• Model bias hinders exploiting the decadal predictability potential.
• An innovative method was developed to overcome some of the bias problem.
• North Atlantic sea surface temperature will stay anomalously warm until about 2030.
The Atlantic Meridional Overturning Circulation (AMOC), a major current system in the Atlantic Ocean, is thought to be an important driver of climate variability, both regionally and globally and on a large range of time scales from decadal to centennial and even longer. Measurements to monitor the AMOC strength have only started in 2004, which is too short to investigate its link to long-term climate variability. Here the surface heat flux-driven part of the AMOC during 1900–2010 is reconstructed from the history of the North Atlantic Oscillation, the most energetic mode of internal atmospheric variability in the Atlantic sector. The decadal variations of the AMOC obtained in that way are shown to precede the observed decadal variations in basin-wide North Atlantic sea surface temperature (SST), known as the Atlantic Multidecadal Oscillation (AMO) which strongly impacts societally important quantities such as Atlantic hurricane activity and Sahel rainfall. The future evolution of the AMO is forecast using the AMOC reconstructed up to 2010. The present warm phase of the AMO is predicted to continue until the end of the next decade, but with a negative tendency.
The conclusions of this paper are more or less in line with the recent IPCC AR5 WG1 Report which failed to detect appreciable slowing of the North Atlantic Meridional Overturning Circulation (NAMOC). Most believe that this means that we have not yet seen the lengthening of the AMO. At this point it is useful to mention that most refer to these ocean cycles as oscillations as they are not as regular as the shape of a true cycle but the choice of terminology is a matter of style as the “business cycle” is also not very regular but we use the term cycle to describe it. I believe that if we become more comfortable that the AMO and PDO are regular occurrences they will increasingly be referred to as cycles.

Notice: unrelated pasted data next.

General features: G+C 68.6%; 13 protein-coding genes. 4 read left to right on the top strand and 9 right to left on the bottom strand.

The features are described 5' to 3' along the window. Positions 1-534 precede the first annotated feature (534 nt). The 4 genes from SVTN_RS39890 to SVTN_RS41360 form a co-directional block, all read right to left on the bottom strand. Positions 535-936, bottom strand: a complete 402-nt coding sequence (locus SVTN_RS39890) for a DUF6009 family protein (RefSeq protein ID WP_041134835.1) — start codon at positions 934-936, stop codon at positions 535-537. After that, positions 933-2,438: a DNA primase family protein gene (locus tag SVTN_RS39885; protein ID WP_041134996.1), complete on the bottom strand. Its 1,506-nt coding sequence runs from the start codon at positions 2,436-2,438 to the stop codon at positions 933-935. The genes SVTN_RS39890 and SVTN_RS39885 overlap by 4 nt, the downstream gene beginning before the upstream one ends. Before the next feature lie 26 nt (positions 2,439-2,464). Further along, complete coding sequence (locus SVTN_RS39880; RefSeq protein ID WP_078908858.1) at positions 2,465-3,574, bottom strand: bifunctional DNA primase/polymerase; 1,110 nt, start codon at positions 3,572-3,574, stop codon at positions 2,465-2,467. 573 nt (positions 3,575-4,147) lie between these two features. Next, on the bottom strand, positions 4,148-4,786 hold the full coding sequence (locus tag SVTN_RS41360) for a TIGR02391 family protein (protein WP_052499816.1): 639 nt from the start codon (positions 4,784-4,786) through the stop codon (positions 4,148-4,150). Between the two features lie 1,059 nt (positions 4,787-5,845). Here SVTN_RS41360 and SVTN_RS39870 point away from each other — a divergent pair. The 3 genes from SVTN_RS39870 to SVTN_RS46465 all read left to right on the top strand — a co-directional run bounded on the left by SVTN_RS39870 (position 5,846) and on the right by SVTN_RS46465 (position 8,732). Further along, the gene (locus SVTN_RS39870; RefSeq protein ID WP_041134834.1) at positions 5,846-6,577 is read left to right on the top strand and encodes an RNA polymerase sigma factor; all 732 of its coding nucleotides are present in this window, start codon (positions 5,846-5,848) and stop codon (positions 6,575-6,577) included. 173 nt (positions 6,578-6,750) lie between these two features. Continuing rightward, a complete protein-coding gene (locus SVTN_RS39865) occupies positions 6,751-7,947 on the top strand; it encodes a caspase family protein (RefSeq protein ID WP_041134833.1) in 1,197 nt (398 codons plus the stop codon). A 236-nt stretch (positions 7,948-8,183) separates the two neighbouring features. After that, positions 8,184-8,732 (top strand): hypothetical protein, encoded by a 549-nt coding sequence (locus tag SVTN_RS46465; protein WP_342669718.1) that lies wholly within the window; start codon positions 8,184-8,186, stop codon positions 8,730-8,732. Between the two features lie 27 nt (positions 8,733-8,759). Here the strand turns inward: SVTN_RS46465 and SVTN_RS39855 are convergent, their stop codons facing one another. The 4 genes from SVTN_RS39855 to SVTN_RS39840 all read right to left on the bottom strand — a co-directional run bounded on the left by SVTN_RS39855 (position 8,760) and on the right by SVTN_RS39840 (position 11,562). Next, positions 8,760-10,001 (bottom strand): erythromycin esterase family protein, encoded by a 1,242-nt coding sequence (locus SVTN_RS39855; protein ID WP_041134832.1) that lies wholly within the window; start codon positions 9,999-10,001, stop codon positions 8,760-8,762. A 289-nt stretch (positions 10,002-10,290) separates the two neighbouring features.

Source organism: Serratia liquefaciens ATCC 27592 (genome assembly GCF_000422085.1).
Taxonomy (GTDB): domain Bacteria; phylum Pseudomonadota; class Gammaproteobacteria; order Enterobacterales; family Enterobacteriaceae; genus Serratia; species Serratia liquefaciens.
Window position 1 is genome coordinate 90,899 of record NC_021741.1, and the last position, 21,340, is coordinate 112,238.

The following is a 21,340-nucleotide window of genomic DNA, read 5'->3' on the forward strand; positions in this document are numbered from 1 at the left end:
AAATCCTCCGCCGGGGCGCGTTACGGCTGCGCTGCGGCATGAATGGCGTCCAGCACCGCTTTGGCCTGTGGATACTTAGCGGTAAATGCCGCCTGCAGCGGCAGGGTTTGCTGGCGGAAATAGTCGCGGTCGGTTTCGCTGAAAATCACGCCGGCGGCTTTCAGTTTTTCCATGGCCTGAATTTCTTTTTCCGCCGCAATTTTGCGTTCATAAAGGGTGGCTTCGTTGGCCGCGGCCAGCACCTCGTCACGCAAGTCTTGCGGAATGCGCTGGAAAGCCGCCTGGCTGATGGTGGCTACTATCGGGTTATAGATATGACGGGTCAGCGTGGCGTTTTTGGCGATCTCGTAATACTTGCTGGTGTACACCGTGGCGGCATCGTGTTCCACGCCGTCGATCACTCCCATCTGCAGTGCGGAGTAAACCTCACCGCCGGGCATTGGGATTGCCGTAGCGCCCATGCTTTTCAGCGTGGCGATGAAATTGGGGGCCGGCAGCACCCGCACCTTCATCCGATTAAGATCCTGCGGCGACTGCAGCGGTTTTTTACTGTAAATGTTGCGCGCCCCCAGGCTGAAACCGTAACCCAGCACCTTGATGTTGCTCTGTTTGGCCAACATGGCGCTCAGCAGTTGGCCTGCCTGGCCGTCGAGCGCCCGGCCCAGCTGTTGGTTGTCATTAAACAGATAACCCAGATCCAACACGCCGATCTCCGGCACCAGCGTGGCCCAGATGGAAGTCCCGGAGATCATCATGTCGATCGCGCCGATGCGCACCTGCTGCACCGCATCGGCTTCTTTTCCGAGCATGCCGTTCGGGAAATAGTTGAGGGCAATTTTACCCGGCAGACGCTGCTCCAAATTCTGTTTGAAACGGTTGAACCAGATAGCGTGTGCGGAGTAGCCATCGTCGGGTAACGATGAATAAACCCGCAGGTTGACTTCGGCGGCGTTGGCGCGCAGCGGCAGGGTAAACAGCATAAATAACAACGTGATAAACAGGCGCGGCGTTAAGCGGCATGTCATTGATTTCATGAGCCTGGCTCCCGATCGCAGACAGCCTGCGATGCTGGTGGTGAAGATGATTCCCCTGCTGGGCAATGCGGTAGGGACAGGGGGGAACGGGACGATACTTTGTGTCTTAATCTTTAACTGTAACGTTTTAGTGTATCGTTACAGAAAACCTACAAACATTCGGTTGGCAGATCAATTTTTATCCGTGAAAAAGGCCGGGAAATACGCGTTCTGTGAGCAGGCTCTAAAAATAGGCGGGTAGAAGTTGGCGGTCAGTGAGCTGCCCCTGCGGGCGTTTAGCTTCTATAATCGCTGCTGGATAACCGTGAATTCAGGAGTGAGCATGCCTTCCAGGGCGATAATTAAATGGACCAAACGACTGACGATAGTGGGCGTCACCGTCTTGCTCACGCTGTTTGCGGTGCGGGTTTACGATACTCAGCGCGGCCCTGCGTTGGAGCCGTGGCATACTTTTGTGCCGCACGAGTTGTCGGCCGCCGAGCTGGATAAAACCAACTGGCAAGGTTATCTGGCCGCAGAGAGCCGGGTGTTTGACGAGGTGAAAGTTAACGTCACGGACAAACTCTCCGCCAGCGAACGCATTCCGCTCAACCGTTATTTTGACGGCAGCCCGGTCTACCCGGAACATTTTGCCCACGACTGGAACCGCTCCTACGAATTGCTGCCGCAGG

And then there is this paper.
On the observed relationship between the Pacific Decadal Oscillation and the Atlantic Multi-decadal Oscillation Department of Atmospheric and Oceanic Sciences, University of Wisconsin-Madison, Madison, USA; Laboratory of Climate, Ocean-Atmosphere Studies, Department of Atmospheric and Oceanic Science, Peking University, Beijing, ChinaJournal of Oceanography (Impact Factor: 1.46). 01/2011; 67(1):27-35. DOI: 10.1007/s10872-011-0003-x
ABSTRACT We studied the relationship between the dominant patterns of sea surface temperature (SST) variability in the North Pacific
and the North Atlantic. The patterns are known as the Pacific Decadal Oscillation (PDO) and the Atlantic Multi-decadal Oscillation (AMO). In the analysis we used two different observational data sets for SST. Due to the high degree of serial correlation in the PDO and AMO time series, various tests were carried out to assess the significance of the correlations. The results demonstrated that the correlations are significant when the PDO leads the AMO by 1 year and when the AMO leads the PDO by 11–12years. The possible physical processes involved are discussed, along with their potential implication for decadal prediction.”
Another cycle of interest is the East Asian Surface Air Temperature (EATS). This paper is of interest.
And here is a similar paper published in 2007.
A third paper brings the East Asian Surface Air Temperatures (EATS) into the equation. It is not just about the U.S. This paper can be found here.
From the Abstract:
“The authors analyzed the lead-lag connection of the Atlantic Multidecadal Oscillation (AMO) with East Asian surface air temperatures (EATs) using instrumental records, and compared the results with the Pacific Decadal Oscillation (PDO). The maximum correlation was found when EATs led the AMO by five to seven years (with a correlation coefficient of 0.72, whereas the correlation coefficient was −0.91 when the AMO led EATs by 24–28 years). This is different from the PDO, which mostly correlated with EATs when the PDO led EATs by 13–15 years (with a correlation coefficient of 0.67, whereas the correlation coefficient was −0.76 when EATs led the PDO by 24–26 years). The PDO led the AMO by 19–21 years (with a correlation coefficient of 0.71, whereas the correlation coefficient was −0.84 when the AMO led the PDO by 16–18 years). These results support a previous understanding that EATs positively correlate with the AMO, and imply that the observed East Asian warming trend may have been slowing down since the early 2010s.”
Also of interest.
The top of this Figure 1 show the three ocean cycles. It may not be easy to find another such graphic. The bottom shows the results of the correlation of the various lags. I added to the Legend at the top (the bold type) to make it clearer and hopefully I did this correctly. I will provide what I did to the Author and if I got it wrong I assume I will be so informed. This is easier to undertand by looking at the following table.